Bastion is delightful. Beautiful looking, sounding, feeling… just all around good game design.

    Arkham City, I don’t have much to add. You pretty much nailed that. It feels like a great run of Batman without that annoying month in-between issues. I too was delightfully surprised with the amount of characters they injected into the game. It’s so hard not to run down a list of my favorite appearances… but I also don’t want to spoil it for anyone.

    So there are my thoughts on the Top Games of 2011 that Weren’t Skyrim. A good year for games, to be sure.

    I’ll close my feedback with this: Skyrim, Skyrim, Skyrim, Skyrim aaaaaand… Skyrim.

  2. I’m sure I will agree on Portal 2 once I get around to finishing it. I got distracted partway through and didn’t feel right including a game I didn’t finish. 🙂

    I totally see where you’re coming from on DR2:OTR, but I had a lot of fun with Dead Rising 2 the first time around, enough so that I didn’t mind buying/playing it twice for the upgrades. I mean, looking at it in terms of MSRP, with games like Oblivion, Mass Effect 2, any Halo, GoW, or CoD, Borderlands, Fallout…a $90-100 endgame price tag isn’t all that unusual for early buyers.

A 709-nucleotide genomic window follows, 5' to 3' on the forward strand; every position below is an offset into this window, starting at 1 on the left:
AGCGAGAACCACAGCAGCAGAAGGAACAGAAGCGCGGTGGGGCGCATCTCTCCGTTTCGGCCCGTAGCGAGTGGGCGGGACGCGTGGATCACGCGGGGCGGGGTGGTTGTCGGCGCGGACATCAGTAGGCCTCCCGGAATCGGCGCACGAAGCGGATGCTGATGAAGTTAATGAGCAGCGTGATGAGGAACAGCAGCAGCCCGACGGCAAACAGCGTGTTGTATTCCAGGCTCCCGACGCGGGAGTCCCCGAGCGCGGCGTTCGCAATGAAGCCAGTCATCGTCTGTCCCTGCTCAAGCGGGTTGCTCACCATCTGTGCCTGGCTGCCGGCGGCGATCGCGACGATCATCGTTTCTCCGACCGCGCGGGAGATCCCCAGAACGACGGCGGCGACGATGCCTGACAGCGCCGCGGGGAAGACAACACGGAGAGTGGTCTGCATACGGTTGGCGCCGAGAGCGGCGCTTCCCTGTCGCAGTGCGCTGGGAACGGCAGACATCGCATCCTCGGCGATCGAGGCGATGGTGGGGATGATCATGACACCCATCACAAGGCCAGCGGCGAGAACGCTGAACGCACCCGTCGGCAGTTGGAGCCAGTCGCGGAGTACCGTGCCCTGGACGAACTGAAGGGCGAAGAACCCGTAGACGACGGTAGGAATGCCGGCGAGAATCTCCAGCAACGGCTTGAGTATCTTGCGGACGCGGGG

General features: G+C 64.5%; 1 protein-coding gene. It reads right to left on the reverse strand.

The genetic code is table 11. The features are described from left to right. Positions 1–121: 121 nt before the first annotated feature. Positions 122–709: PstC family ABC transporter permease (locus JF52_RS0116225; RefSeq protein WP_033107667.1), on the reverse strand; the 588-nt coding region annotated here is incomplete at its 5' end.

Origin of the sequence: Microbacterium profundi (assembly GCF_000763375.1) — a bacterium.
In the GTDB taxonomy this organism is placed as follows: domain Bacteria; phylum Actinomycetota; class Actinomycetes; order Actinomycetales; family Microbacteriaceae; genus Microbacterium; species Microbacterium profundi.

3. I think I might be caught up enough to list mine:

    1) Deus Ex: Human Revolution
    2) Dead Space 2
    3) Bastion
    4) Batman AC
    5) Gears of War 3

    • Looks like a good list, although I have not gotten to Deus Ex or Dead Space 2 (although I own both), and I don’t own GoW3. With the hindsight of 2011 games that I’ve played since the new year I’d probably drop Dead Rising 2: OTR and replace it with Rayman Origins. I feel like Arkham City was just that rare game that everyone can agree is amazing. It’s not even an opinion, it’s just factual.